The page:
For nearly 9 years, the DDC, an international group composed of nurses, recreational therapists, and gerontologists, has met to share information regarding their practices in caring for people with AD. The DDC has evolved from being a forum for the sharing of ideas and challenges in caring for these individuals to a working group for conducting research into identifying better ways to meet the needs of this population. One important outcome of the group’s work was the writing of a consensus report, commissioned by the Alzheimer’s Association, regarding best practices for people with early-stage AD (Burgener et al., 2007).

For the purposes of the comprehensive review and for the articles in this special issue, early-stage AD was defined by any of the following criteria:

If studies were conducted in the home or community setting, such as in adult day care centers, and no stage criteria were provided, the study was included if reference was made to “early-stage” AD.

Many of the articles in this special issue refer to the “grading of the evidence.” Information regarding the strength of the scientific evidence to support the recommendations (e.g., A1, B2) can be found in the Sidebar. As is evident, much more research is needed in a variety of areas (e.g., support groups, exercise, sleep management) to provide a scientific basis for clinical practice.

The articles in this special issue span a broad range of the vulnerabilities and challenges those with AD face, coupled with a number of articles that outline the evidence for care of this population. Two articles in this issue provide insight into the needs of people with early-stage AD. Bossen, Specht, and McKenzie set forth scientific evidence for the needs of this patient population, whereas Specht, Taylor, and Bossen document scientific evidence coupled with the unique perspectives of a person living with AD.

The article by Yu et al. offers a comprehensive review of the efficacy of a variety of approaches for cognitive stimulation and cognitive rehabilitation. The article by Fick, Kolanowski, Beattie, and McCrow outlines the vulnerability of individuals with AD to delirium. Buettner and Fitzsimmons, whose work is well known in the areas of healthy aging and dementia care, provide a detailed overview of an innovative program to meet the social, cognitive, and physical needs of those with early-stage dementia. Finally, Burgener, Buettner, Beattie, and Rose outline recommendations and identify gaps in the knowledge base regarding best practices for people with early-stage AD. Collectively, the articles in this issue provide a rich picture of the current state of knowledge and practice for a growing number of people who will be affected by AD.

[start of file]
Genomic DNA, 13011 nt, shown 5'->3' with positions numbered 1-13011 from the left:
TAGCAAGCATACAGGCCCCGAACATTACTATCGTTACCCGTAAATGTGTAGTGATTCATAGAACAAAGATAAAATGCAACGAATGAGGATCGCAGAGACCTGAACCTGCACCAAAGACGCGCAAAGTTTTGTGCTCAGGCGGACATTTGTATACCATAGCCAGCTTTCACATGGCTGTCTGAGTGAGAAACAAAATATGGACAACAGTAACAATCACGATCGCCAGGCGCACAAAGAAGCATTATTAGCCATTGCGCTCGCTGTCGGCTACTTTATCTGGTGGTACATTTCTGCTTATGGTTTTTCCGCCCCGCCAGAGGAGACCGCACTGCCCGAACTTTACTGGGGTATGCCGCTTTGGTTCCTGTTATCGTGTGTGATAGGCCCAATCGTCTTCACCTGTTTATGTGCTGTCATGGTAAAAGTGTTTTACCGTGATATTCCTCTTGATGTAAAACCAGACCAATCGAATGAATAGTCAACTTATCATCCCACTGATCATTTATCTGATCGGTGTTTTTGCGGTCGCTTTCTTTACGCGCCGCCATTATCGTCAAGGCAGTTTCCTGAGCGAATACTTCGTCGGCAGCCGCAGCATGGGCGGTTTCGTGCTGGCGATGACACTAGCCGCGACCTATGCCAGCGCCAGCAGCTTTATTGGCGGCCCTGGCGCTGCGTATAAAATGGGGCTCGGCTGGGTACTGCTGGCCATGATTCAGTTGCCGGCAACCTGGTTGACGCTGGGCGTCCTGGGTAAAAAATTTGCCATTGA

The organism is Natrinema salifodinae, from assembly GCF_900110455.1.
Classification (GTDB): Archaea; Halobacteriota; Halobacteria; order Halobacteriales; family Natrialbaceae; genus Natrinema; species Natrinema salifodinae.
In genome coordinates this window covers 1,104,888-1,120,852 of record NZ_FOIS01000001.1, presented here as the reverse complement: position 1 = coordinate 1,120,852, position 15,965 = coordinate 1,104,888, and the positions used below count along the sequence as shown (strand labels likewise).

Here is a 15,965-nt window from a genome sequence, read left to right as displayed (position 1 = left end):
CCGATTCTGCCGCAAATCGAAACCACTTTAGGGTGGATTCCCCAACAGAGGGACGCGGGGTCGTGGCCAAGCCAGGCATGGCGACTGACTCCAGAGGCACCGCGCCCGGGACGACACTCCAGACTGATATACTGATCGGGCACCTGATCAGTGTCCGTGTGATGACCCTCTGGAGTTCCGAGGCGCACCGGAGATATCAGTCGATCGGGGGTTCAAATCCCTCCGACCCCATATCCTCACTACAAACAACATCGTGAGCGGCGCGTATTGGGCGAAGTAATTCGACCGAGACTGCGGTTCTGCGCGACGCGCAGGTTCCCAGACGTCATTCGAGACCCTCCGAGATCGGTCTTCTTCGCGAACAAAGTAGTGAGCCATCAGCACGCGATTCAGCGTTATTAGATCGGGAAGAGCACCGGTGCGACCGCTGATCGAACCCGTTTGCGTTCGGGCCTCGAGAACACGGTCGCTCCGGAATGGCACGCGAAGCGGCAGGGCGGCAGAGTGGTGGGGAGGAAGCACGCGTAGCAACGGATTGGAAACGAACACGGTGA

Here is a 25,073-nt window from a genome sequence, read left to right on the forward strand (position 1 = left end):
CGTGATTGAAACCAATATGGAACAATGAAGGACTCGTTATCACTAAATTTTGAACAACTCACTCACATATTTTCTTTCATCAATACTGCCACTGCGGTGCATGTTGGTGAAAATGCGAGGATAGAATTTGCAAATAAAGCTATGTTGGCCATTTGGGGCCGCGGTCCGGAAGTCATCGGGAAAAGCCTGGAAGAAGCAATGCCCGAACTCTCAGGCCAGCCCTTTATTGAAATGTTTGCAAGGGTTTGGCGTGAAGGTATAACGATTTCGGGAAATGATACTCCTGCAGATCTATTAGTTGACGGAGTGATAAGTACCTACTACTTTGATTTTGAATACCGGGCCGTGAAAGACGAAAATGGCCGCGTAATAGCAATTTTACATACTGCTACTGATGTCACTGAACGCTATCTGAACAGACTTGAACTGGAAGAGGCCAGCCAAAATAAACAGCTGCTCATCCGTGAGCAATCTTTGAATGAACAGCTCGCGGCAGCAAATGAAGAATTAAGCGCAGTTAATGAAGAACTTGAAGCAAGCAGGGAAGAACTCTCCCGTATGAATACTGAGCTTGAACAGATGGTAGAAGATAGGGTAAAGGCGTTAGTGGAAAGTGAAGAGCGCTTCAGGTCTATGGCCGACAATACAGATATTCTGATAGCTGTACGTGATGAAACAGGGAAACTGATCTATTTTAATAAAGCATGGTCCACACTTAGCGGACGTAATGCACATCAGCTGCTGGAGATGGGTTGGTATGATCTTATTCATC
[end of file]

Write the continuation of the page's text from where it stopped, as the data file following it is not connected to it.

I am privileged to be a member of such a wonderful group of clinicians and scientists who are passionate about caring for people with AD. The articles contained in this special issue are meant to encourage readers to reflect on their own clinical practice and motivate them to work with colleagues, both within and outside of the nursing profession, to create innovative, evidence-based practices and programs to work with individuals with early-stage AD. The old saying is true: There is fun (and knowledge) in numbers!

Karen M. Rose, PhD, RN
Assistant Professor of Nursing
University of Virginia School of Nursing
Charlottesville, Virginia

References

  • Alzheimer’s Association. 2008. Voices of Alzheimer’s disease: A summary report on the nationwide town hall meetings for people with early stage dementia. Retrieved February 3, 2009, from http://www.alz.org/national/documents/report_townhall.pdf
  • Burgener, S, Beattie, E, Bossen, A, Buckwalter, K, Buettner, L & Fick, D et al. .2007. Consensus report: Review of scientific evidence addressing prevalence, documented needs, and interdisciplinary research: Persons in early stage Alzheimer’s dementia. Chicago, IL: Alzheimer’s Association.
  • Folstein, MF, Folstein, SE & McHugh, PR1975. “Mini-mental state.” A practical method for grading the cognitive state of patients for the clinician”. Journal of Psychiatric Research, 12, 189–198. doi:10.1016/0022-3956(75)90026-6 [CrossRef]
  • Hebert, JE, Scherr, PA, Bienias, JL, Bennett, DA & Evans, DA2003. Alzheimer disease in the US population: Prevalence estimates using the 2000 census. Archives of Neurology, 60, 1119–1122. doi:10.1001/archneur.60.8.1119 [CrossRef]
  • Hughes, CP, Berg, L, Danziger, WL, Coben, LA & Martin, RL1982. A new clinical scale for the staging of dementia. British Journal of Psychiatry, 140, 566–572. doi:10.1192/bjp.140.6.566 [CrossRef]
  • Reisberg, B, Ferris, SH, de Leon, MJ & Crook, T1982. The Global Deterioration Scale for assessment of primary degenerative dementia. American Journal of Psychiatry, 139, 1136–1139.

Authors
Karen M. Rose, PhD, RN
Assistant Professor of Nursing
University of Virginia School of Nursing
Charlottesville, Virginia

10.3928/00989134-20090301-05